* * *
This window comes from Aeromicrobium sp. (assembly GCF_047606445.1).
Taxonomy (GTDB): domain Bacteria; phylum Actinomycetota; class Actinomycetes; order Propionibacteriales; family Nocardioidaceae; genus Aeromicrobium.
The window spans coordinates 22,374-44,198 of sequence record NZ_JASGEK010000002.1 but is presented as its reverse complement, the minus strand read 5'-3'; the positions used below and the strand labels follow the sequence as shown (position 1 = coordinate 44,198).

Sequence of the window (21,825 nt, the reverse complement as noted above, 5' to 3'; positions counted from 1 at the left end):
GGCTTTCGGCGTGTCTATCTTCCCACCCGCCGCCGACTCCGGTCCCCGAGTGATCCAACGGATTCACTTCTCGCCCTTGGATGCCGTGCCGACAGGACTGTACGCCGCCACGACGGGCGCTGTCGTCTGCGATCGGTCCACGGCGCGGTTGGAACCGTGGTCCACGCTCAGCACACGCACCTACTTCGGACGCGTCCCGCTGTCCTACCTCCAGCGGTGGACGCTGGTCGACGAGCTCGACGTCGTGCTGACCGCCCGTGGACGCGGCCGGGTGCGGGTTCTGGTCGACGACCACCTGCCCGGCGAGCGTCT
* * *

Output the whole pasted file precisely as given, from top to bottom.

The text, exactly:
This window comes from Aeromicrobium sp. (assembly GCF_047606445.1).
Taxonomy (GTDB): domain Bacteria; phylum Actinomycetota; class Actinomycetes; order Propionibacteriales; family Nocardioidaceae; genus Aeromicrobium.
The window spans coordinates 22,374-44,198 of sequence record NZ_JASGEK010000002.1 but is presented as its reverse complement, the minus strand read 5'-3'; the positions used below and the strand labels follow the sequence as shown (position 1 = coordinate 44,198).

Sequence of the window (21,825 nt, the reverse complement as noted above, 5' to 3'; positions counted from 1 at the left end):
GGCTTTCGGCGTGTCTATCTTCCCACCCGCCGCCGACTCCGGTCCCCGAGTGATCCAACGGATTCACTTCTCGCCCTTGGATGCCGTGCCGACAGGACTGTACGCCGCCACGACGGGCGCTGTCGTCTGCGATCGGTCCACGGCGCGGTTGGAACCGTGGTCCACGCTCAGCACACGCACCTACTTCGGACGCGTCCCGCTGTCCTACCTCCAGCGGTGGACGCTGGTCGACGAGCTCGACGTCGTGCTGACCGCCCGTGGACGCGGCCGGGTGCGGGTTCTGGTCGACGACCACCTGCCCGGCGAGCGTCT